When I became a believer, my Christian friends encouraged me to read one of the gospels. They told me to start with the words of Jesus because the Apostle Paul is too difficult to understand. Jesus, on the other hand, was a beautiful and simple teacher. I picked the Gospel of Mark.
After reading the gospel of Mark, I felt like an idiot. The words of Jesus made no sense to me. In fact, in most of his disputes with the Pharisees, I found myself sympathetic to the Pharisees. The words of Jesus were baffling, at least at first glance.
Thankfully, over my years of Bible study, I’ve grown to understand and treasure the words of Jesus. I have reached two conclusions about how to understand the teaching of Jesus.
Jesus speaks cryptically
First, Jesus speaks cryptically on purpose. His meaning was not immediately obvious, even to his closet disciples. When the disciples got Jesus alone, they would ask him to explain his public teaching (e.g. Matthew 13:36; Mark 4:34; Mark 10:10; Luke 8:9).
Consider a phrase like “poor in spirit” (Matthew 5:3). The phrase can have many possible meanings. Jesus did not stop his sermon to explain. He intentionally spoke in parables, riddles, hyperbole and metaphor, requiring his listeners to stop and reflect on his meaning.
As Bible students, write down your first guess, but keep thinking and reflecting on the statements in context.
Jesus uses hyperbole
Second, Jesus makes many categorical, black and white statements that imply a strict dividing line. For example, if you don’t forgive, you won’t be forgiven (Matthew 6:14-15). You cannot serve both God and money (Matthew 6:24). Everyone who looks on a woman with lust has already committed adultery with her in his heart (Matthew 5:28).
These categorical statements describe the end result of a long process of discipleship, growth, and maturity in the faith. When you become a believer, these statements do not immediately become true of you. Rather they become true of you over time as God grows your faith and maturity.
Consider the Apostle Peter. Jesus gave a straightforward dividing line that he will confess before the Father everyone who confesses him, and he will deny before the Father everyone who denies him (Matthew 10:32-33). That’s an either/or choice.
In a crucial moment of history, the Apostle Peter crossed that line. Jesus had been betrayed, arrested and hauled before a Jewish court. Jesus was about to be sentenced to death. Peter, in fear of his own life, denied even knowing Jesus three times (Matthew 26:69-75). Peter did exactly what Jesus said ‘if you do that, I will deny you before the father.’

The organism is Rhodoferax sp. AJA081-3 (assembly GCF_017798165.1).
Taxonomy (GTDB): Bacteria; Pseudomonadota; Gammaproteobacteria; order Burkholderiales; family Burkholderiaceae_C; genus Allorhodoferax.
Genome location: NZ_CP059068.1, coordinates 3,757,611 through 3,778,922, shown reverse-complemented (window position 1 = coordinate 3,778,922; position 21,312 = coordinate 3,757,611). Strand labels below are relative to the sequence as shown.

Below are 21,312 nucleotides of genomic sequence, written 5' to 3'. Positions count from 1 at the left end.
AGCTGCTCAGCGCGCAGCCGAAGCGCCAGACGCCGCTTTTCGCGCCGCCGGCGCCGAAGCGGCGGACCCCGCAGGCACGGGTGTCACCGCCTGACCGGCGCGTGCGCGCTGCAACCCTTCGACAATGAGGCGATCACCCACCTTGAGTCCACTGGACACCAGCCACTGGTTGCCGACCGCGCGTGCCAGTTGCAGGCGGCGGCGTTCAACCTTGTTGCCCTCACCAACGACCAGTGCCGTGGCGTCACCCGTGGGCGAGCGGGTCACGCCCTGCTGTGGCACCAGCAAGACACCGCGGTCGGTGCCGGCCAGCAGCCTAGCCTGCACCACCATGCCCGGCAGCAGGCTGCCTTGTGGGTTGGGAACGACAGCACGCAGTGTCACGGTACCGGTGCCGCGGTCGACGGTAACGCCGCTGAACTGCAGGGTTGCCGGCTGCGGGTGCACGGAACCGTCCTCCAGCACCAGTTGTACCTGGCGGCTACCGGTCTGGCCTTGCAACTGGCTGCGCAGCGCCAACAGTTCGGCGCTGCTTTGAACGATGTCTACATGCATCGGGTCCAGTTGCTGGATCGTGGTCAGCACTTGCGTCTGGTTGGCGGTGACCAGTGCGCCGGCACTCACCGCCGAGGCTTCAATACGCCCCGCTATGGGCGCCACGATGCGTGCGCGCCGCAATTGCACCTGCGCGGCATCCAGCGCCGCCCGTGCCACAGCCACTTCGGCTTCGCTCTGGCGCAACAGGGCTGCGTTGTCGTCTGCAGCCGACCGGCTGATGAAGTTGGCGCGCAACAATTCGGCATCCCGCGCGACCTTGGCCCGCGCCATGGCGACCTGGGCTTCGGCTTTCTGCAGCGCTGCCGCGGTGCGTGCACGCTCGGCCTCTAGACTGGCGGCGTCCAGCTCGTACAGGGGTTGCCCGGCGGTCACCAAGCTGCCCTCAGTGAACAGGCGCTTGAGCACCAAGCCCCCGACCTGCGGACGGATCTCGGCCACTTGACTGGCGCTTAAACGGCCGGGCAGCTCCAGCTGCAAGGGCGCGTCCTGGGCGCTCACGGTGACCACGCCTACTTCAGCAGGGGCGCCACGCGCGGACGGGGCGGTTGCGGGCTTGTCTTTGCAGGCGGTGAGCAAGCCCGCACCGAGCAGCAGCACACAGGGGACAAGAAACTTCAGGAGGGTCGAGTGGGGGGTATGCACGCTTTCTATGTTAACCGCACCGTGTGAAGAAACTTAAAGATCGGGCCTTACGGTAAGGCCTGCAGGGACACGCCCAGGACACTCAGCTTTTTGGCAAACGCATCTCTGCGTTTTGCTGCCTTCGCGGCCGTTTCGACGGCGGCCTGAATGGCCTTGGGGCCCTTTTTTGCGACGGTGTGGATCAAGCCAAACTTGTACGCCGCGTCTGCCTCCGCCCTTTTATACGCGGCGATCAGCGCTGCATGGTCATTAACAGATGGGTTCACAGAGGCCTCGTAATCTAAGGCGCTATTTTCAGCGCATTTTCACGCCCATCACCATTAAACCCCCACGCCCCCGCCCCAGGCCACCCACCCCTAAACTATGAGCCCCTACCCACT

And yet, Jesus did not deny Peter before the Father. After the resurrection, Jesus forgave Peter and commissioned him to carry the gospel message to the world (John 21:15-19).
Peter’s denial was evidence that at that point on his journey of faith, Peter was fearful, weak and sinful. But it was only a step on the road. Ultimately, Peter was willing to be jailed and beaten and eventually martyred rather than deny Jesus (Origen in Eusebius, Church History III.1).
If Peter had responded with arrogance (“Wow, I was right to deny Jesus. It’s just not worth getting killed over this stuff”), that would show Peter was on a different path. And if he had stayed on that path, ultimately Jesus would have denied him. But after his denial, Peter wept over his failure (Matthew 26:75). Peter’s despair over his sin showed he was on the journey of faith, because believers ultimately repent of their sins.
The Christian life is a journey toward maturity. Believers are NOT perfectly, consistently, and courageously obedient. However, if we love God, we will ultimately repent of our sins and choose to follow Jesus. Like Peter, our lives will show it.
Through these categorical statements, Jesus is teaching us the kind of issues we will confront as we follow him. Are we going to be forgiving? Are we going to pursue lust? Will we seek money, fame and glory over everything else? Are we going to stand up and be counted as a follower of Jesus or not? Ultimately, over time, if we are genuine children of God, our choices will be increasingly characterized by a desire for the things of God and our lifestyles will reflect that.
These categorical statements are one of the fundamental ways Jesus teaches his disciples the lessons we need to learn to enter into eternal life. But Jesus is not describing a “one strike and you’re out” set of rules. He is describing mature faith.
- Jesus often makes concise provocative statements that we must think about to understand.
- Jesus makes strong categorical, black and white statements that ultimately reflect the end of process of growth and maturity.
More: 14 Matthew 5-7 Sermon on the Mount Introduction
More: Understanding Genre
Photo by Guillaume de Germain on Unsplash